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Today's Stichomancy for Cameron Diaz

The first excerpt represents the element of Air. It speaks of mental influences and the process of thought, and is drawn from The Atheist's Mass by Honore de Balzac:

then studied the constant assimilation by living beings, of the elements contained in the atmosphere, or yielded by the earth to man who absorbs them, deriving from them a particular expression of life? Did he work it all out by the power of deduction and analogy, to which we owe the genius of Cuvier? Be this as it may, this man was in all the secrets of the human frame; he knew it in the past and in the future, emphasizing the present.

But did he epitomize all science in his own person as Hippocrates did and Galen and Aristotle? Did he guide a whole school towards new worlds? No. Though it is impossible to deny that this persistent observer of human chemistry possessed that antique

The second excerpt represents the element of Fire. It speaks of emotional influences and base passions, and is drawn from The Secrets of the Princesse de Cadignan by Honore de Balzac:

by her mother, the Duchesse d'Uxelles, who was living on her estate in the country, where she economized as old duchesses alone know how to economize; for Harpagon is a mere novice compared to them. The princess still retained some of her past relations with the exiled royal family; and it was in her house that the marshal to whom we owe the conquest of Africa had conferences, at the time of "Madame's" attempt in La Vendee, with the principal leaders of legitimist opinion,--so great was the obscurity in which the princess lived, and so little distrust did the government feel for her in her present distress.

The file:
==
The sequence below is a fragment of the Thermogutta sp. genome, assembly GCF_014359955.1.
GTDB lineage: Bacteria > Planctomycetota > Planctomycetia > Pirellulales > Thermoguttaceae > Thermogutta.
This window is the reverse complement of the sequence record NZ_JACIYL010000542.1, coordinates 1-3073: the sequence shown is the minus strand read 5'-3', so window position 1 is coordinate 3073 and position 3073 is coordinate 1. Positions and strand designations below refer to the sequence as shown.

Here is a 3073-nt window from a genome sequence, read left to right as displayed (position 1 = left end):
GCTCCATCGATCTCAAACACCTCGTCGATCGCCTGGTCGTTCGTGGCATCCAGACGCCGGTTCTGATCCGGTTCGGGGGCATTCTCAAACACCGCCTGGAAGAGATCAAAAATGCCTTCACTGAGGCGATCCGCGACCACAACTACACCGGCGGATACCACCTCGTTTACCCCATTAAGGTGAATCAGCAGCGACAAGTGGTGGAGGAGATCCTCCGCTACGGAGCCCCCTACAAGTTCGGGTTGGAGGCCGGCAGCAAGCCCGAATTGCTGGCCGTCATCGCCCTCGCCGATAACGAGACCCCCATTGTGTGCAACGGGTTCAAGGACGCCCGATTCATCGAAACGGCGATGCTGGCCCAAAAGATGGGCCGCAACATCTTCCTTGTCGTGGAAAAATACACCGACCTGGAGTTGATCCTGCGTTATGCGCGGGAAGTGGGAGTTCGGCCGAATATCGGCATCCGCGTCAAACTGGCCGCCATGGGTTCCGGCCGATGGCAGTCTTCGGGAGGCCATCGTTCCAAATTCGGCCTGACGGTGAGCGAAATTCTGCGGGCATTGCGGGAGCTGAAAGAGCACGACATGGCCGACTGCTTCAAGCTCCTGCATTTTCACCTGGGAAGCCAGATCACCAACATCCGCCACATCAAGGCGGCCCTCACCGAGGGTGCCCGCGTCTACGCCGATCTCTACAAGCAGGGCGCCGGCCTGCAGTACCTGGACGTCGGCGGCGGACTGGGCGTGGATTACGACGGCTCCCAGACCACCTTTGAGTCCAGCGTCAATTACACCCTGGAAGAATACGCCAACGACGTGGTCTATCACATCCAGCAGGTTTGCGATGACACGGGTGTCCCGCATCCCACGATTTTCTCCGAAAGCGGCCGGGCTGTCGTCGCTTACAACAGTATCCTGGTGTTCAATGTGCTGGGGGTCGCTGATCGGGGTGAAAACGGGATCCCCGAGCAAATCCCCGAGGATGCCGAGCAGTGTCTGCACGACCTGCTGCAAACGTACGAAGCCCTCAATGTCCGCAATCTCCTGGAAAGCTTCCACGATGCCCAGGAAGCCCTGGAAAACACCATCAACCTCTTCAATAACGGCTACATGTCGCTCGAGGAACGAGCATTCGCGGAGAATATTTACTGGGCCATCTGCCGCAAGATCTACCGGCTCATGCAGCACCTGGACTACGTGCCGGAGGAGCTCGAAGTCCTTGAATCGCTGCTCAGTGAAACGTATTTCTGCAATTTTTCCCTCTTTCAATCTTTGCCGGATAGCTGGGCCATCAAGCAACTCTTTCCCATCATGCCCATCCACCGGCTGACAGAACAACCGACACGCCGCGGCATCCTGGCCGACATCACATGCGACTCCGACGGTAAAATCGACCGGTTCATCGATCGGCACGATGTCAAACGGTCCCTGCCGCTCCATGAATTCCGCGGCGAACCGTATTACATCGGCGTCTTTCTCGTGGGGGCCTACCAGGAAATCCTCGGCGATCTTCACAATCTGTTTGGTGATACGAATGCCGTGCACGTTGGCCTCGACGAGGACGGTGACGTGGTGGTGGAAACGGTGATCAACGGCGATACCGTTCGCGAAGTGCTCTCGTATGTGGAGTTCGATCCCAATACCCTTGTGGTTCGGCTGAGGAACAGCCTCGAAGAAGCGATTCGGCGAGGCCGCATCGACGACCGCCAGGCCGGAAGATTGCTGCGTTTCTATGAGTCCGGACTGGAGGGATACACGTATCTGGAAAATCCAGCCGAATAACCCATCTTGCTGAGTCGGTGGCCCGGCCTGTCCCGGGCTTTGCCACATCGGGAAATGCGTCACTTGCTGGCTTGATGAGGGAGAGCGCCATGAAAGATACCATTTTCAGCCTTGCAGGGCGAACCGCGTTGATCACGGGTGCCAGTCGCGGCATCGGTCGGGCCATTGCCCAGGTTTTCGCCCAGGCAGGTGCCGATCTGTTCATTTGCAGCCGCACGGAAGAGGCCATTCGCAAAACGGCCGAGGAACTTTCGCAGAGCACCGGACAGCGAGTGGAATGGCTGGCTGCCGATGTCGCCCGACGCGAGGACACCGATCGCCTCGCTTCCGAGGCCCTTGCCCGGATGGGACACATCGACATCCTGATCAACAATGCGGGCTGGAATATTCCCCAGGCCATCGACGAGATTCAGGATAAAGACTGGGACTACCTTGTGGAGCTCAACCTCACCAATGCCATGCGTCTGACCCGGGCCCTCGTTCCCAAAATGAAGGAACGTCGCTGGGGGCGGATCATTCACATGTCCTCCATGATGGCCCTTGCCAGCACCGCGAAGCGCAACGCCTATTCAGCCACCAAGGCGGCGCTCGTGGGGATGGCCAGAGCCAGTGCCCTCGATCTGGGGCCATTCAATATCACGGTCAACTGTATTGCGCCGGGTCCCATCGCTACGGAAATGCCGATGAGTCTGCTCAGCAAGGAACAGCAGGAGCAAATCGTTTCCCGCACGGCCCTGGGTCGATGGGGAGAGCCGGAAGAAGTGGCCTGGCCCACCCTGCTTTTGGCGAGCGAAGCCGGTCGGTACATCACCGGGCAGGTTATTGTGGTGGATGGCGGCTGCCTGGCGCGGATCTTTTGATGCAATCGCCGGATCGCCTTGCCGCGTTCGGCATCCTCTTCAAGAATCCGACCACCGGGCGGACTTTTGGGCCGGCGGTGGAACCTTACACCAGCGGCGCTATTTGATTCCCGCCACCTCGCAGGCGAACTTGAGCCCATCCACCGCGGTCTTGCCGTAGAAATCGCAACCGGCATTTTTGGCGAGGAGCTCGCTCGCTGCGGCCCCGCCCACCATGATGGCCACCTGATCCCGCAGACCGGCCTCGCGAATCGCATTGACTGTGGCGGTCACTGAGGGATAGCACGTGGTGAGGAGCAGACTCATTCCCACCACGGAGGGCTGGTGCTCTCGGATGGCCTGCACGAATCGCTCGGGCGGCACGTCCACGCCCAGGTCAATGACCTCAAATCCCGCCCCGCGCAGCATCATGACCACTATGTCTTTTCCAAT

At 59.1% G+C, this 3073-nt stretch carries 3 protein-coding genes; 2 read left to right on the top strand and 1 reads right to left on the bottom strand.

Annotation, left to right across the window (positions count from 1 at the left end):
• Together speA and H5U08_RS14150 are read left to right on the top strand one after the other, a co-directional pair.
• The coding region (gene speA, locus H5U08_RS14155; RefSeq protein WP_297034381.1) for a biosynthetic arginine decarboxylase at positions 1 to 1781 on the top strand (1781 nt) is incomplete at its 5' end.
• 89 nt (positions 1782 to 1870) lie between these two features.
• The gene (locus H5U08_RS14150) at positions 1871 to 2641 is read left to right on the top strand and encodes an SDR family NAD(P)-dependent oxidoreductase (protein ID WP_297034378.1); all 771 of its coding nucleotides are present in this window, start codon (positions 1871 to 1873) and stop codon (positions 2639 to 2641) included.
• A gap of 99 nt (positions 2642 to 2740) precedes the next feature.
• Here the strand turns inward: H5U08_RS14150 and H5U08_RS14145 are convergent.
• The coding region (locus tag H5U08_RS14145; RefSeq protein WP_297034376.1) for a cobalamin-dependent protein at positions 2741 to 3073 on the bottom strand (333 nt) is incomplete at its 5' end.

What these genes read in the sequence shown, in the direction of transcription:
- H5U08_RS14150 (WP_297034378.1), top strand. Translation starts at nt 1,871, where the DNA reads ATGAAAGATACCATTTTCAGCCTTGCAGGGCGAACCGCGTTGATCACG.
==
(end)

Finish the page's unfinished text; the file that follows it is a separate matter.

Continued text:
Beholding the approach of that terrible fortieth year, the bankruptcy

The third excerpt represents the element of Water. It speaks of pure spiritual influences and feelings of love, and is drawn from The Red Seal by Natalie Sumner Lincoln:

knew what it was to lack attention, even her own sex were known on occasions to give her gowns and, (what captious critics termed her "frivolous conduct") undivided attention.

"Can I look up the number for you?" the secretary asked as Mrs. Brewster took up the telephone book and fumbled for the gold chain of her lorgnette.

"Oh, thank you," her smile showed each pretty dimple. "I wish to speak to Mr. Kent, of the firm of Rochester and Kent."

"Harry Kent?" The young secretary dropped the book without looking at it, and gave a number to the operator, and then handed the instrument to Mrs. Brewster.


The Red Seal
The fourth excerpt represents the element of Earth. It speaks of physical influences and the impact of the unseen on the visible world, and is drawn from A Horse's Tale by Mark Twain:

their way. It went on for an hour, then the tired child went to sleep, and it was pitiful to hear her moan and nestle, and I couldn't do anything for her. All the time I was laying for the wolves. They are in my line; I have had experience. At last the boldest one ventured within my lines, and I landed him among his friends with some of his skull still on him, and they did the rest. In the next hour I got a couple more, and they went the way of the first one, down the throats of the detachment. That satisfied the survivors, and they went away and left us in peace.

"We hadn't any more adventures, though I kept awake all night and was ready. From midnight on the child got very restless, and out